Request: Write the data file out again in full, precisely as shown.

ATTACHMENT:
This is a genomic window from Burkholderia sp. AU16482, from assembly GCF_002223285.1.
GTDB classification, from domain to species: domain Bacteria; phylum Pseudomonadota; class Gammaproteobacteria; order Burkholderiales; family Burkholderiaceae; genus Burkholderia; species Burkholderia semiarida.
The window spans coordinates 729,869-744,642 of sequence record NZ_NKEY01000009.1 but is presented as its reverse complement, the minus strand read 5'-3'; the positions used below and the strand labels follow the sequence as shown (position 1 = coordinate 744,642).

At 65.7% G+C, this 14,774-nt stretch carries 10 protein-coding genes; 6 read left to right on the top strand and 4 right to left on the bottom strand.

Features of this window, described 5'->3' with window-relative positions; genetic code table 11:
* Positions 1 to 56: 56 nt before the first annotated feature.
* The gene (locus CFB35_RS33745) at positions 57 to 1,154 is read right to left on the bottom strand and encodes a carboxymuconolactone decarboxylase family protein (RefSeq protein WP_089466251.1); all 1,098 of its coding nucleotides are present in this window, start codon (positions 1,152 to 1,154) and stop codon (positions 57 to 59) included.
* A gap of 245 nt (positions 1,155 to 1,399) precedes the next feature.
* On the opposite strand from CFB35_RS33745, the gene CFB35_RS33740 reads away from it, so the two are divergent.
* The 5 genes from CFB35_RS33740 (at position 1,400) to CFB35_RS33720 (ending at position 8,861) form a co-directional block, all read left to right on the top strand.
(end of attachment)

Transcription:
This is a genomic window from Burkholderia sp. AU16482, from assembly GCF_002223285.1.
GTDB classification, from domain to species: domain Bacteria; phylum Pseudomonadota; class Gammaproteobacteria; order Burkholderiales; family Burkholderiaceae; genus Burkholderia; species Burkholderia semiarida.
The window spans coordinates 729,869-744,642 of sequence record NZ_NKEY01000009.1 but is presented as its reverse complement, the minus strand read 5'-3'; the positions used below and the strand labels follow the sequence as shown (position 1 = coordinate 744,642).

At 65.7% G+C, this 14,774-nt stretch carries 10 protein-coding genes; 6 read left to right on the top strand and 4 right to left on the bottom strand.

Features of this window, described 5'->3' with window-relative positions; genetic code table 11:
* Positions 1 to 56: 56 nt before the first annotated feature.
* The gene (locus CFB35_RS33745) at positions 57 to 1,154 is read right to left on the bottom strand and encodes a carboxymuconolactone decarboxylase family protein (RefSeq protein WP_089466251.1); all 1,098 of its coding nucleotides are present in this window, start codon (positions 1,152 to 1,154) and stop codon (positions 57 to 59) included.
* A gap of 245 nt (positions 1,155 to 1,399) precedes the next feature.
* On the opposite strand from CFB35_RS33745, the gene CFB35_RS33740 reads away from it, so the two are divergent.
* The 5 genes from CFB35_RS33740 (at position 1,400) to CFB35_RS33720 (ending at position 8,861) form a co-directional block, all read left to right on the top strand.